Look at the giant colon!
August 16, 2004 6:54 PM   Subscribe

The Mütter Museum of the College of Physicians of Philadelphia is a collection of medical oddities and exhibits about disease. It is the home of the Soap Lady, Chang and Eng's liver, a tumor from a U.S. president, and a rather massive colon. Gretchen Worden, director of the museum since 1988, recently passed away.
posted by titanshiny (20 comments total)
One of the hidden gems of Philly. My favorite is the "What Killed the Presidents" exhibit, a fascinating romp through the wonderful world of 19th-century infectious disease and lead poisioning.
posted by PrinceValium at 7:21 PM on August 16, 2004

i've seen something similar to a plasticized human that was more art than science. It was a man running while his muscles flew off of him like speed lines. does anyone know what that was from?
posted by bob sarabia at 7:21 PM on August 16, 2004

bob sarabia:
Are you perhaps referring to the work of Honore Fragonard? That sounds like something he may have done...
posted by woj at 7:47 PM on August 16, 2004

They used to publish a fantastic calendar, but my understanding is that they axed it as part of an effort to mitigate their freakshow image. It's an interesting study in museology, as is the Wagner Free Institute of Science (a victorian-era museum whose crumbling tenants repose in antique cabinets above hand-written labels).
posted by maniabug at 7:55 PM on August 16, 2004

I like looking at the things found in people's stomachs. It's fun because they're displayed in large drawers you can open and close.
posted by swift at 8:14 PM on August 16, 2004

No, woj, I believe that bob is thinking of Gunther von Hagens' Bodyworlds exhibition.

Pics of the exhibits here (warning, contains NSFW ads).
posted by deanc at 8:44 PM on August 16, 2004

The Mutter museum is pretty darn gross. Lots of fetuses (fetii?) in jars and whatnot... a must see in Philly.

For whatever it's worth, Terry Gross did an interesting interview with Gretchen Worden, Director of the Mutter Museum.
posted by ph00dz at 9:01 PM on August 16, 2004

I like looking at the things found in people's stomachs.

(My favorite: a small button with the words "PERFECT ATTENDANCE".)
posted by tss at 9:31 PM on August 16, 2004

hurrah! (I'm a big Mutter fan).

(I can't stress this enough: if images of preserved but still wildly decomposed corpses disturb you, DON'T CLICK THESE LINKS.)

No mention of the soap lady is complete without mention of the Smithsonian's shamefully-no-longer-on-display Soap Man, , which I learned more about from the gruesome adipocere website, devoted to the hows, whys and ghaaaks of the process which creates soap mummies.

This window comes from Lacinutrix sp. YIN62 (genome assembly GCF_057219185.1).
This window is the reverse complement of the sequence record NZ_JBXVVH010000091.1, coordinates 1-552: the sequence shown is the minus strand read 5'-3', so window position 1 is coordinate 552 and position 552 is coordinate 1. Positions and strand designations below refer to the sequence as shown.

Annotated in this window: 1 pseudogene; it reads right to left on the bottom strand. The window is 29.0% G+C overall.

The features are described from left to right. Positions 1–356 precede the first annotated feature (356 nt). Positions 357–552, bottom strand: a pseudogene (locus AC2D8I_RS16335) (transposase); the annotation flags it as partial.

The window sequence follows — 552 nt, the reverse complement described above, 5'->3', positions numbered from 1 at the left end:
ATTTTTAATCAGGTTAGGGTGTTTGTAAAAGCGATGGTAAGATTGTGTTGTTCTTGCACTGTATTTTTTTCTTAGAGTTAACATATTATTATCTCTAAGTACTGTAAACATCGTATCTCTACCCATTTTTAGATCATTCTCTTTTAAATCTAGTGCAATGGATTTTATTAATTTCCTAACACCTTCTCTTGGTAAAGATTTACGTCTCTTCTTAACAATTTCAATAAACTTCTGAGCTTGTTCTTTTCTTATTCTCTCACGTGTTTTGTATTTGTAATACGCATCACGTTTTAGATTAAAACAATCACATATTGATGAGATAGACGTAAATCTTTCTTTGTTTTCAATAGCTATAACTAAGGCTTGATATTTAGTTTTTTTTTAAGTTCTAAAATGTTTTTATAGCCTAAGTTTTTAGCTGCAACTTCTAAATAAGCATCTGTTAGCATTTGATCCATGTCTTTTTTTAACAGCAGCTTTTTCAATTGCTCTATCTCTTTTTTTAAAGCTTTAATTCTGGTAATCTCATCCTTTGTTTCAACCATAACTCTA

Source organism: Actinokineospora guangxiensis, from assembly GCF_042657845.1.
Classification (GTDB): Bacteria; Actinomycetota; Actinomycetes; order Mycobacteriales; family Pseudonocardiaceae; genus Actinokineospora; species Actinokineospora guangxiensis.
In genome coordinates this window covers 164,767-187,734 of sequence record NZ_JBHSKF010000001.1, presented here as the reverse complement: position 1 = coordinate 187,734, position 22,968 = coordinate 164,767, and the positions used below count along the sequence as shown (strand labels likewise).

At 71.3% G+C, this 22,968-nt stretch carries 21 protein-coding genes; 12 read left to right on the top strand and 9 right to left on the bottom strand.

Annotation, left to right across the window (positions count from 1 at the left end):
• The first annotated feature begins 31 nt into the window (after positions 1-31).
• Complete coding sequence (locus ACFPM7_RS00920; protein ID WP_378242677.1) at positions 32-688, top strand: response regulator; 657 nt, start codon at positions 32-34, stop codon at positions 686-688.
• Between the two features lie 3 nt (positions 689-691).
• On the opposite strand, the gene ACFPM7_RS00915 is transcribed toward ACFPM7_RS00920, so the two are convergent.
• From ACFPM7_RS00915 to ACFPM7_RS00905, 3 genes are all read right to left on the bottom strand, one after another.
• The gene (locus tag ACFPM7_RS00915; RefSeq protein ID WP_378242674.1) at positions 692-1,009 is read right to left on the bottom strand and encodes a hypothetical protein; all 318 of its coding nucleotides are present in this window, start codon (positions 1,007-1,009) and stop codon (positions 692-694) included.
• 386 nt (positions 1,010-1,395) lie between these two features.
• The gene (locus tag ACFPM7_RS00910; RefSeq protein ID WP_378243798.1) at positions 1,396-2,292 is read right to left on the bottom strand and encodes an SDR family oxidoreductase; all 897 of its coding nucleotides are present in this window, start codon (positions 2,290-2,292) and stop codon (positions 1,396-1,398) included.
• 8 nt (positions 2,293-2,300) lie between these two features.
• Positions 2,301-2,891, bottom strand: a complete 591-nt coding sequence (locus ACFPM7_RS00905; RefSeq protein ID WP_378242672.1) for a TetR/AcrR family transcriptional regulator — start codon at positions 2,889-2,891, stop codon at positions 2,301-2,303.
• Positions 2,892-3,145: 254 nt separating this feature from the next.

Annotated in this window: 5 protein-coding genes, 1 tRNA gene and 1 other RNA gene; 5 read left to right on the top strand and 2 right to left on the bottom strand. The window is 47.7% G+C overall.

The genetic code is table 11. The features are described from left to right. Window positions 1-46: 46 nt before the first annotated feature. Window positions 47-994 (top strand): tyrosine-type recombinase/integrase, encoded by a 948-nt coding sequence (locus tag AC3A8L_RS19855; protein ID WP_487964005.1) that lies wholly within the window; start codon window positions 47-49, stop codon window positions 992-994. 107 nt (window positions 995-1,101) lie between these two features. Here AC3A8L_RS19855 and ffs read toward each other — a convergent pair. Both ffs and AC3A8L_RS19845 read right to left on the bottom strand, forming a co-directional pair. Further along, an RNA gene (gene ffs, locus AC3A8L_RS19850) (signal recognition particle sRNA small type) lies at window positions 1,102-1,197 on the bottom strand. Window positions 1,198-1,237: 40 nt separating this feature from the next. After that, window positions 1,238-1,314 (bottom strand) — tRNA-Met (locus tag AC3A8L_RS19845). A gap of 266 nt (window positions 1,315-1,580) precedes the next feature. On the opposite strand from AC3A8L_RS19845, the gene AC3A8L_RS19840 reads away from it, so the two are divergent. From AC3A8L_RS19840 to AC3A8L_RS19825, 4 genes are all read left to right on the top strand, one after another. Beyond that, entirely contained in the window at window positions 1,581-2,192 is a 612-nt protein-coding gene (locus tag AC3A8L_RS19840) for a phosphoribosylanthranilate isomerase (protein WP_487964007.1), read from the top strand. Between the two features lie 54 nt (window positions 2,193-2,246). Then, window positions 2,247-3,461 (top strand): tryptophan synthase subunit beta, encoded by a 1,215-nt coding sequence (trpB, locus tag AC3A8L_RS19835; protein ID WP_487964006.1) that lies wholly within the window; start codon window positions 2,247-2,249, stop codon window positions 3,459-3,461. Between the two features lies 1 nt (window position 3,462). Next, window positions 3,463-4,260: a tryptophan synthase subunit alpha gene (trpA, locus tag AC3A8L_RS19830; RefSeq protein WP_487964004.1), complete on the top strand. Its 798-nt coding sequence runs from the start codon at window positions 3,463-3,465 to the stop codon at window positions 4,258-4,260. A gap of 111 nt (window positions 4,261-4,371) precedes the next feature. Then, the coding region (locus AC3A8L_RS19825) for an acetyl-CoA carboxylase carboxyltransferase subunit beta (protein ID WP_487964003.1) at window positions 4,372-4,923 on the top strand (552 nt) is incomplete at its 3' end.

Here (a link which opens to deeply gruesome images I would not think of as work safe), partway down the page, we learn that he was "William von Ellenbogen, an American Revolutionary War soldier," said to be buried in the same section of the Philadelphia cemetery that the Soap Lady was.
posted by mwhybark at 10:05 PM on August 16, 2004

ohhh, shit, mwhybark. that last link is amazing. they have a CAFEPRESS store that is just breathtaking.
posted by oog at 12:34 AM on August 17, 2004

hmm it was more modern like Gunther von Hagens, but it seemed more the style of Honore Fragonard. probably von hagens though
posted by bob sarabia at 12:34 AM on August 17, 2004

Yeah, Swift/tss, the "Chevalier Jackson Collection" of inhaled and swallowed objects is a favorite of mine too. One of the more subtle things in the museum, but amazing nonethless.
posted by titanshiny at 5:59 AM on August 17, 2004

a must see in Philly

I went many years ago, but I heard it was closed to the public now. Their primary mission is to be a research museum for physicians, and they felt they were getting to many gawkers and their image was becoming more sideshow than respectable collection of medical oddities. Is it open to everybody again?
posted by ChasFile at 6:40 AM on August 17, 2004

If you can't make it to the museum, the book is really interesting. (And also rather amusing to leave out on the coffee table.)
posted by Hypharse at 7:15 AM on August 17, 2004

ChasFile: Their homepage lists hours and admission prices, so I'm pretty sure it's open again. I've visited within the past three years and it was open to the public.
posted by gokart4xmas at 10:12 AM on August 17, 2004

The International Museum of Surgical Science in Chicago sounds interesting, if not quite as delightfully gruesome.
posted by Vidiot at 10:18 AM on August 17, 2004

I was there this past November. It is super-amazing and highly recommended.

At one point a flood of medical students (or possibly hospital workers) entered the museum. I was busy looking at the deformed skeleton of a young boy, when one of the students asked me about the skeleton (like I somehow knew more about it than what was written on the display). Then he asked me if I was "writing a paper about this or something." I guess he was thinking "why else would someone look at medical oddities?"

You couldn't possibly get enjoyment out of this sort of thing, right? Or even voluntarily wish to study it. :)
posted by Rattmouth at 12:35 PM on August 17, 2004

Crikey. Some of you folks sound like you'd enjoy this kind of stuff.
posted by fold_and_mutilate at 2:23 PM on August 17, 2004

Very sad to hear about Gretchen. She was extremely kind and let me photograph
the Museum when I was in Philly doing a photo exhibit.
posted by ig at 7:51 PM on August 17, 2004

I second the very beautiful Mutter book, BTW. It's based in part on images created for the calendars.
posted by mwhybark at 9:39 PM on August 17, 2004

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